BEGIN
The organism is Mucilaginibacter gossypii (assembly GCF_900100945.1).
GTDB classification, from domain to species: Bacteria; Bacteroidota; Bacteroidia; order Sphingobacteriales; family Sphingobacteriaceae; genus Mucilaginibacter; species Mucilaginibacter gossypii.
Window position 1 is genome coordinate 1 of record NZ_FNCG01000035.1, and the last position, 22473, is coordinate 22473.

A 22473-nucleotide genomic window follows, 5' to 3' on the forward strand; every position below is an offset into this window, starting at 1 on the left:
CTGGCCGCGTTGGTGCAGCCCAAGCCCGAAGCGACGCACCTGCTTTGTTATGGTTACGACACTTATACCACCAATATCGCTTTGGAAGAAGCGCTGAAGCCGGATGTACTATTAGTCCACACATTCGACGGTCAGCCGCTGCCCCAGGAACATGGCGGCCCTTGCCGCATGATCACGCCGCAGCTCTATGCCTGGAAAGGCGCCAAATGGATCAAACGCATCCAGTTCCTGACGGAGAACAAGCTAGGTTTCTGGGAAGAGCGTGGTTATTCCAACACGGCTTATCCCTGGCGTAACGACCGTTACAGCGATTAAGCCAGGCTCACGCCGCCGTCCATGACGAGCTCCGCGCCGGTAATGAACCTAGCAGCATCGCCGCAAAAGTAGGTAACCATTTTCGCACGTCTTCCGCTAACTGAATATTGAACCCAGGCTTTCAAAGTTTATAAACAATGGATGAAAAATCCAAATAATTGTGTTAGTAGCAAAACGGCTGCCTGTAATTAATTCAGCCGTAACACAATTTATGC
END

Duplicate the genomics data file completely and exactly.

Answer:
The organism is Mucilaginibacter gossypii (assembly GCF_900100945.1).
GTDB classification, from domain to species: Bacteria; Bacteroidota; Bacteroidia; order Sphingobacteriales; family Sphingobacteriaceae; genus Mucilaginibacter; species Mucilaginibacter gossypii.
Window position 1 is genome coordinate 1 of record NZ_FNCG01000035.1, and the last position, 22473, is coordinate 22473.

A 22473-nucleotide genomic window follows, 5' to 3' on the forward strand; every position below is an offset into this window, starting at 1 on the left:
CTGGCCGCGTTGGTGCAGCCCAAGCCCGAAGCGACGCACCTGCTTTGTTATGGTTACGACACTTATACCACCAATATCGCTTTGGAAGAAGCGCTGAAGCCGGATGTACTATTAGTCCACACATTCGACGGTCAGCCGCTGCCCCAGGAACATGGCGGCCCTTGCCGCATGATCACGCCGCAGCTCTATGCCTGGAAAGGCGCCAAATGGATCAAACGCATCCAGTTCCTGACGGAGAACAAGCTAGGTTTCTGGGAAGAGCGTGGTTATTCCAACACGGCTTATCCCTGGCGTAACGACCGTTACAGCGATTAAGCCAGGCTCACGCCGCCGTCCATGACGAGCTCCGCGCCGGTAATGAACCTAGCAGCATCGCCGCAAAAGTAGGTAACCATTTTCGCACGTCTTCCGCTAACTGAATATTGAACCCAGGCTTTCAAAGTTTATAAACAATGGATGAAAAATCCAAATAATTGTGTTAGTAGCAAAACGGCTGCCTGTAATTAATTCAGCCGTAACACAATTTATGC